Out of those named for this session, Young, a Maoist-oriented professor at NYU; Gareth Porter, infamous for his propaganda efforts on covering up North Vietnam's bloody repression in its' own country as well as in South Vietnam, Laos, and Cambodia, especially the 1968 Tet Offensive Hue Massacre of at least 8,000 South Vietnamese military and civilian personnel as well as families on various "blood-debt" lists; and Sophie Quinn-Judge, a veteran of civilian humanitarian aid efforts in So. Vietnam but who has been more sympathetic to the Viet Cong and North Vietnamese forces and government than to the government of the Republic of Vietnam, i.e. So. Vietnam.

"The Vietnam War Then and Now: Assessing the Critical Lessons"

From April 29 - May 1, 2015, a virtual "Hanoi Lovefest" was held in Washington, D.C., known as "The Vietnam War Then and Now: Assessing the Critical Lessons", sponsored jointly by the pacifist Kroc Institute/Center *** of Notre Dame University, led by old Hanoi-lobbyist David Cortright and the NYU-DC Academic Center New York University (NYU), influenced behind the scenes by old Maoist Marilyn Young (NYU). Another behind-the-scenes organizer/participant was one of Hanoi's top supporters during and after the Indochina War (So. Vietnam, Laos, Cambodia), Tom Hayden.

Its' purpose was allegedly to "assess" what happened back then and what lessons could be applied for today, i.e. Iraq and Afghanistan. However, the majority of the panelists were not "objective" historians but avowed members of the Hanoi Lobby which they called the "Anti-War Movement" (AWM) or the "Anti-Vietnam Movement" (AVM). Questions which challenged their presentations/assertions/"truths", from the audience, were either sluffed off, diverted to some other issue, or not answered at all.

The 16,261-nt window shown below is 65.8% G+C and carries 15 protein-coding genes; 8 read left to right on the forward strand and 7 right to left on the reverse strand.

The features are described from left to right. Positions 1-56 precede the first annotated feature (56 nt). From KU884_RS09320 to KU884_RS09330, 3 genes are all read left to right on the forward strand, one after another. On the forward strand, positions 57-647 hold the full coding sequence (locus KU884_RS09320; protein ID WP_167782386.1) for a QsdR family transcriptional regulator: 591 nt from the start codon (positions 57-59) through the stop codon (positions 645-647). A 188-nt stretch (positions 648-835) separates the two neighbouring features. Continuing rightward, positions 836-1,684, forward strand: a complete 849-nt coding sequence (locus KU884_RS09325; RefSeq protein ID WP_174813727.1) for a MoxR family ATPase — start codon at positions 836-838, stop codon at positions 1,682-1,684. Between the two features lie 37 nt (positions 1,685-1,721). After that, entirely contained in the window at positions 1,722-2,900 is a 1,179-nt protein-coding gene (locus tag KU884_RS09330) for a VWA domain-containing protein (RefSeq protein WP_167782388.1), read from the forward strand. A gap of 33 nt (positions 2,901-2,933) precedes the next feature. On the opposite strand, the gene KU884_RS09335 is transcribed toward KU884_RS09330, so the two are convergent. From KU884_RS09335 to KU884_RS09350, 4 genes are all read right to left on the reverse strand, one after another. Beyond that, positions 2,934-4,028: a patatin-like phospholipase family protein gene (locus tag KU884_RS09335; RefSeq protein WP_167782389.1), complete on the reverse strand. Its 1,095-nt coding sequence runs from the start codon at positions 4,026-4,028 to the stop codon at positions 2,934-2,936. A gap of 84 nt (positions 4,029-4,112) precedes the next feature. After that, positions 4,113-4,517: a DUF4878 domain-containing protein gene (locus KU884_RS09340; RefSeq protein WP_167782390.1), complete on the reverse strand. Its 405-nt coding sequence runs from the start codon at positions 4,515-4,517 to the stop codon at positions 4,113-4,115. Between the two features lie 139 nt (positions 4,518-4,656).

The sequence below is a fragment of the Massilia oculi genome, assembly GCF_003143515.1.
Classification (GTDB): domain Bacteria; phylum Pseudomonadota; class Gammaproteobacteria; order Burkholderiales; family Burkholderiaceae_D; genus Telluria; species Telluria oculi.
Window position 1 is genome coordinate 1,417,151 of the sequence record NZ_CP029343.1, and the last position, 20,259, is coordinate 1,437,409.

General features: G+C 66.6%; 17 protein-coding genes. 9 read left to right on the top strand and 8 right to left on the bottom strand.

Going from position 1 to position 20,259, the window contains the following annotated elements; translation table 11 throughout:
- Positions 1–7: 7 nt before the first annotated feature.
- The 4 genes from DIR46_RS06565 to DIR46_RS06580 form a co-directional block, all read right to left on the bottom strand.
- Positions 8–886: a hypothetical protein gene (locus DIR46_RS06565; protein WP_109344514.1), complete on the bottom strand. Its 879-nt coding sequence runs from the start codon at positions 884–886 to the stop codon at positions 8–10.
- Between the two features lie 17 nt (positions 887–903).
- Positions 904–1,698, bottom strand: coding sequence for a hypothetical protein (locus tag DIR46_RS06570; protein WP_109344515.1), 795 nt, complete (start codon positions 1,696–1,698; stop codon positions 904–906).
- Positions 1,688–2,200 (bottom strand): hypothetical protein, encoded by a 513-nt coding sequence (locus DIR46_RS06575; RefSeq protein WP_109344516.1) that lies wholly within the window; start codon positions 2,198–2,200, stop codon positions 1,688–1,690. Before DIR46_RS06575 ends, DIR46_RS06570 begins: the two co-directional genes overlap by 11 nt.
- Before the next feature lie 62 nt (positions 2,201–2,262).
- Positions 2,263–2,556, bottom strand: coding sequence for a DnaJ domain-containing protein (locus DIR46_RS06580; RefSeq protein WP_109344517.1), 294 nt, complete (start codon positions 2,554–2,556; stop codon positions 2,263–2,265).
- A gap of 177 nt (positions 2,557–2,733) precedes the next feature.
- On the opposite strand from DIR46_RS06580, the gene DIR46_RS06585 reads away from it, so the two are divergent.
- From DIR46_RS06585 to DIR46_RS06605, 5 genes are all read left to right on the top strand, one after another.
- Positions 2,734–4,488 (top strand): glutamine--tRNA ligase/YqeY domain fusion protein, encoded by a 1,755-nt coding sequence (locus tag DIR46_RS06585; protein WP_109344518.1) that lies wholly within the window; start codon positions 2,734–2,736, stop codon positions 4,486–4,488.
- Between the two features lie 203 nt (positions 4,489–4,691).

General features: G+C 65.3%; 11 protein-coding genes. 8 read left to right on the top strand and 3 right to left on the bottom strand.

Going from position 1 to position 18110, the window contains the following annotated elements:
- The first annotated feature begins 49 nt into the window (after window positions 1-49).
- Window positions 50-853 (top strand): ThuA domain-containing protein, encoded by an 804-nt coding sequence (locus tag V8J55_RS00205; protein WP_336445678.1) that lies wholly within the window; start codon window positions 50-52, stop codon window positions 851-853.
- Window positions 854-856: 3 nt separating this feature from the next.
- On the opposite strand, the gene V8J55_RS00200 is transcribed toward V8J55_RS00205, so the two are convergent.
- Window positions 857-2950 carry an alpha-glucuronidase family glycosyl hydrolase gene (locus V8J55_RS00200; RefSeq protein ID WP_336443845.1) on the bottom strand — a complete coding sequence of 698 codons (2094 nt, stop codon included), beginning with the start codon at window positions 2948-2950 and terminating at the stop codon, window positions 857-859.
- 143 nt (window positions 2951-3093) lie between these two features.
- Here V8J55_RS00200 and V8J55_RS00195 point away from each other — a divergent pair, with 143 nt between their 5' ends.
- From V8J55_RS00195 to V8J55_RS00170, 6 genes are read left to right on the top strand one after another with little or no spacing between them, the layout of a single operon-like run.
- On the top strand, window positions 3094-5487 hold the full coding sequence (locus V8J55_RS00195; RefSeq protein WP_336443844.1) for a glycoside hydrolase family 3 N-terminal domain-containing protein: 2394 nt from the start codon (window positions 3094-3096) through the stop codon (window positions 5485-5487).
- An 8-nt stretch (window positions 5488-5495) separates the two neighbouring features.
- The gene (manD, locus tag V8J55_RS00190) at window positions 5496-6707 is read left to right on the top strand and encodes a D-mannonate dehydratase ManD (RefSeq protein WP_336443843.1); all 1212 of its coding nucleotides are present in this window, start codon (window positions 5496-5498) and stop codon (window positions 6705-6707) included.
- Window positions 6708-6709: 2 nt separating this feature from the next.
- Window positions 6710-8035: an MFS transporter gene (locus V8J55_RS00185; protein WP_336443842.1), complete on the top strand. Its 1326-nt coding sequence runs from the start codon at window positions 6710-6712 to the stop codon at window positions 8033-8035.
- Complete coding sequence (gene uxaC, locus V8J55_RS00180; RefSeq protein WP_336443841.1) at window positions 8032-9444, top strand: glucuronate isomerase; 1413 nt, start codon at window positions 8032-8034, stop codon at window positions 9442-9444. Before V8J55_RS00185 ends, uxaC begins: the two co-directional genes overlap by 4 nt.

From the Conference brochure comes their own stated purpose of the conference:

"The Vietnam War Then and Now: Assessing the Critical Lessons"

The 40th Anniversary of the ending of the Vietnam War and 50th Anniversary of the major U.S. escalation and first anti-war protests provide an appropriate occasion for reflecting upon the history of the war and examining its critical lessons. The U.S. Department of Defense is sponsoring an official Vietnam War Commemoration to honor veterans of the war and highlight the service of the armed forces, while also paying tribute to the contributions of people on the home front during that long and difficult period of American history. It is appropriate to honor those who served, but it is also necessary to learn the lessons of the war.

This conference on "Assessing the Critical Lessons" will examine these themes:

  • Was the war just?
  • War or Revolution?
  • A winnable war?
  • The misconduct of war and impacts in Vietnam
  • Diplomacy
  • Lessons for U.S. foreign policy